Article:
Underwriting and Rating Tools Under Attack in State Legislatures

By Jeffrey Brewer | March 18, 2019

  • March 20, 2019 at 8:17 am
    Roland says:
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    What a great example of the insanity inflicted by government on business. I am sick and tired of wimps in the insurance industry kowtowing to useless government bureaucrats, grandstanding politicians, and an economically illiterate population. We should oppose, root and branch, any interference by politicians in the insurance industry, and attempt to inform the public that these interventions are actually bad for consumers. We should be able to sell what we want at prices that we determine, and consumers should be free to take it or leave it. Regulation by government always will be tainted by the nuttiness of politics, and no good will come of it.

    • March 20, 2019 at 8:24 am
      retired risk manager says:
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      Three cheers for Roland. !!!!!!!!!!!!!!!!

    • March 20, 2019 at 9:39 am
      Fair Playing Field says:
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      Good stuff, Roland. Gender was an optional rating factor in CA, though many carriers employ it. Faced with the prospect of the Department having to promulgate rating regulations to account for non-binary gender rating, the grandstanding political opportunist Dave Jones instead eliminated gender as a rating factor on the way out the door so that he can use that as an “accomplishment” in future runs for elected office.

      I do agree with the idea of a generally free, lightly regulated insurance market, but the continual rate increases taken by CA carriers in the file-and-use era prior to the passage of Proposition 103 and the stink a few years ago in several states regarding price optimization (raising rates based not so much on risk so much as the projected ability and tendency of a risk class to absorb and pay the higher rates), have proved that carriers do not always focus on pricing equity as much as how to make the most money in the face of the least resistance.

      Add to that the recent mortgage and banking debacles and the American financial industry is not winning any beauty contests when it comes to consumer protection. In the last two examples, there are a number of people walking around today that frankly should be in jail.

  • March 20, 2019 at 11:38 am
    Vox says:
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    The rub comes because the states make you buy auto liability coverage and some make you buy PIP. Consumers are not free to take it or leave it. For better or worse, insurance is seen as more than a business, it’s a public good. Roland, you are never, never going to change that. Insurance started out just the way you defined it, selling what we want at prices that we determine. For certain lines, it’s never going to be that way again, ever. I know it makes Ayn Rand roll in her grave but government has a role. The insurers’ ultimate weapon? We don’t have to write in every state. State regulation permits us to decide what states we write in. If it gets too bad, you stop writing new business in a state or you leave it.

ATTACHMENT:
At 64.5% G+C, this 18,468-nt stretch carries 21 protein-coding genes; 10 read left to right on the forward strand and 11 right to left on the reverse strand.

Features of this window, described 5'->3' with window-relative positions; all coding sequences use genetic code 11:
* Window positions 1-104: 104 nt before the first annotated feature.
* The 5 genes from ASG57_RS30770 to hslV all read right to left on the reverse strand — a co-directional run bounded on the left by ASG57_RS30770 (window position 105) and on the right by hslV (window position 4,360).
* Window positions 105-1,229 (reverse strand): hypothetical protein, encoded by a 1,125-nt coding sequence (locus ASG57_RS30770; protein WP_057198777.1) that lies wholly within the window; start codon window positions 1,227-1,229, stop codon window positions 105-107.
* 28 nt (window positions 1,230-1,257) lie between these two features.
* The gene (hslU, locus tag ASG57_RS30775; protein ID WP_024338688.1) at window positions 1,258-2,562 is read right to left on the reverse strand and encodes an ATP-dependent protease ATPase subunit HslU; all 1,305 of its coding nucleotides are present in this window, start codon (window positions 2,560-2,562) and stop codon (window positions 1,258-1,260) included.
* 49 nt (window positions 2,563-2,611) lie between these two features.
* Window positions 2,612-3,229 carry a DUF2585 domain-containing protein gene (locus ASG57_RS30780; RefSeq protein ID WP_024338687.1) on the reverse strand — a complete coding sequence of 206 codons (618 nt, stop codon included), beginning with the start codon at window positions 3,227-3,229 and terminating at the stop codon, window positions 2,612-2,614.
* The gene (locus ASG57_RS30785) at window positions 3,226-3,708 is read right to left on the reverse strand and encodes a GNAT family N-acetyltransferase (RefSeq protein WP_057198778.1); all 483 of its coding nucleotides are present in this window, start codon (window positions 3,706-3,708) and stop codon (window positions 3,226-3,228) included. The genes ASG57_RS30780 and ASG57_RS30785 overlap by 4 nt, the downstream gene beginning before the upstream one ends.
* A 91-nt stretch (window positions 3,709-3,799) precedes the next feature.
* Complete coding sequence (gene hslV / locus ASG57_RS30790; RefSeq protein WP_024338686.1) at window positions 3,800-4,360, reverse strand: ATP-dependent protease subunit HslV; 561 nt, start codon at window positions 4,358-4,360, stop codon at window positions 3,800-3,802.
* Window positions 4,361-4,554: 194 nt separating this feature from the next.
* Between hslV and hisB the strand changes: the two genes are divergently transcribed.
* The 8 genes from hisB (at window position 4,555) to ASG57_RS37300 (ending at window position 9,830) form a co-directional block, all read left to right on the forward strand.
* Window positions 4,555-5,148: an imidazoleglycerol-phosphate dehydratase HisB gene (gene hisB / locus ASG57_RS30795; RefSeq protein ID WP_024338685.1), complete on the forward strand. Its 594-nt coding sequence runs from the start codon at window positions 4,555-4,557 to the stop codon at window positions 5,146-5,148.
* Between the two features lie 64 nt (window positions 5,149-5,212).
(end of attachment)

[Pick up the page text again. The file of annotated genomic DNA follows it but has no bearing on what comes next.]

• March 20, 2019 at 3:15 pm
      SWFL Agent says:
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      A little off topic but we got off track when we began to look at insurance as a “public good”. I know many people would not agree, and certainly not legislators, but the way to control auto insurance cost is to remove state mandatory requirements. It’s counterintuitive and people scream about UM rates but rates will fall when we don’t make people buy it. Forcing people to buy it and “spreading the risk” hasn’t lowered cost. And certainly removing underwriting variables that work won’t lower it either. If you want it, need it, and find value in it, then buy it. If not, don’t.

    • March 21, 2019 at 9:06 am
      Roland says:
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      Yes, nowadays consumers typically are not free to take it or leave it. But that’s because of more interference by government, which is what we should oppose. SWFL Agent has it exactly right. Vote-grubbing politicians promise to end unfairness or lower costs or whatever. Then when their resulting intervention actually makes things worse for consumers instead of better, they claim they need another intervention to mitigate the ugly effects of their first intervention. And on and on.
      As for the diversity of state regulation, I expect it to all but disappear. Remember that to the creeps in D.C., anything that’s important must be regulated by them. If you disagree, it’s because you hate children, the elderly, and puppies – and of course you’re a racist. A greedy capitalist racist. What’s to stop them from taking over the whole ball of wax, and even forcing companies to write in every state? Certainly not the Constitution. They’ve ignored that my entire lifetime.
      I do not fantasize that I will ever see a free, voluntary insurance market. Politicians have people so bamboozled it’s pathetic. If even a quarter of the population understood basic economics, clowns like Bernie Sanders and Alexandria Ocasio-Cortez would be laughed off the stage in a minute.

  • March 20, 2019 at 2:32 pm
    Observor says:
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    For the most part, the restrictions do not impact insurance companies because they all play by the same rules, The biggest losers are the consumers. Legislatures are deciding that consumers with strong credit scores don’t deserve lower rates. Territorial restrictions favor powerful urban areas at the expense of rural areas. The new California gender restrictions ensure that parent with girls subsidize parents with sons.

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